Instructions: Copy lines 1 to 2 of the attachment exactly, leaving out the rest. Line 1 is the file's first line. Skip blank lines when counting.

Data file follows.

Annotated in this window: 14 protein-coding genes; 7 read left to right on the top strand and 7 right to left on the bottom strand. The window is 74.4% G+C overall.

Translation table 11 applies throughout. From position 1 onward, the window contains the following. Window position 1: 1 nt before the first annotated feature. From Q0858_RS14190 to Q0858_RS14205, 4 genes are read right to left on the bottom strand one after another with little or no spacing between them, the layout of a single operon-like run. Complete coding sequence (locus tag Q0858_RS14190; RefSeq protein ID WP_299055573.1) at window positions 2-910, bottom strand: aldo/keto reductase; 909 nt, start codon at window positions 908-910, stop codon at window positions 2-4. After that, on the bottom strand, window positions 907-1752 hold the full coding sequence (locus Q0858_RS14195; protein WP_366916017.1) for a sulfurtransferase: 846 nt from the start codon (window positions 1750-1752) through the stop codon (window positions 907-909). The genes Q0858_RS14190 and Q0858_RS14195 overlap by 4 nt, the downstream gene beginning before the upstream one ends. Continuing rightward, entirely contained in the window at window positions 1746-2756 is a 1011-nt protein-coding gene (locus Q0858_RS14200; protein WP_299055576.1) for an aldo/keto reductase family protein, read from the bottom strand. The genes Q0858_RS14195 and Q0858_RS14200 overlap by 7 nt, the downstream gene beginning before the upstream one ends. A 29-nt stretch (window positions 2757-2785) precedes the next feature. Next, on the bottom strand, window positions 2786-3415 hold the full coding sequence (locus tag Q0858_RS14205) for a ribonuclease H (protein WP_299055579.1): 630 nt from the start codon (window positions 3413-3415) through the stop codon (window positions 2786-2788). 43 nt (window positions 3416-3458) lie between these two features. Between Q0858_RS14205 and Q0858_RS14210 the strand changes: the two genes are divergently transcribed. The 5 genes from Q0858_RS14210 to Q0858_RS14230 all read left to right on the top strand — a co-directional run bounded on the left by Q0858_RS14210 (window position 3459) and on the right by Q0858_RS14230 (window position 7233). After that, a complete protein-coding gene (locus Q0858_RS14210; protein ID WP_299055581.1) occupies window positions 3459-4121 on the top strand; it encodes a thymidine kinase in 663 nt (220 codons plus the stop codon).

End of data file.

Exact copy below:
Annotated in this window: 14 protein-coding genes; 7 read left to right on the top strand and 7 right to left on the bottom strand. The window is 74.4% G+C overall.

Translation table 11 applies throughout. From position 1 onward, the window contains the following. Window position 1: 1 nt before the first annotated feature. From Q0858_RS14190 to Q0858_RS14205, 4 genes are read right to left on the bottom strand one after another with little or no spacing between them, the layout of a single operon-like run. Complete coding sequence (locus tag Q0858_RS14190; RefSeq protein ID WP_299055573.1) at window positions 2-910, bottom strand: aldo/keto reductase; 909 nt, start codon at window positions 908-910, stop codon at window positions 2-4. After that, on the bottom strand, window positions 907-1752 hold the full coding sequence (locus Q0858_RS14195; protein WP_366916017.1) for a sulfurtransferase: 846 nt from the start codon (window positions 1750-1752) through the stop codon (window positions 907-909). The genes Q0858_RS14190 and Q0858_RS14195 overlap by 4 nt, the downstream gene beginning before the upstream one ends. Continuing rightward, entirely contained in the window at window positions 1746-2756 is a 1011-nt protein-coding gene (locus Q0858_RS14200; protein WP_299055576.1) for an aldo/keto reductase family protein, read from the bottom strand. The genes Q0858_RS14195 and Q0858_RS14200 overlap by 7 nt, the downstream gene beginning before the upstream one ends. A 29-nt stretch (window positions 2757-2785) precedes the next feature. Next, on the bottom strand, window positions 2786-3415 hold the full coding sequence (locus tag Q0858_RS14205) for a ribonuclease H (protein WP_299055579.1): 630 nt from the start codon (window positions 3413-3415) through the stop codon (window positions 2786-2788). 43 nt (window positions 3416-3458) lie between these two features. Between Q0858_RS14205 and Q0858_RS14210 the strand changes: the two genes are divergently transcribed. The 5 genes from Q0858_RS14210 to Q0858_RS14230 all read left to right on the top strand — a co-directional run bounded on the left by Q0858_RS14210 (window position 3459) and on the right by Q0858_RS14230 (window position 7233). After that, a complete protein-coding gene (locus Q0858_RS14210; protein ID WP_299055581.1) occupies window positions 3459-4121 on the top strand; it encodes a thymidine kinase in 663 nt (220 codons plus the stop codon).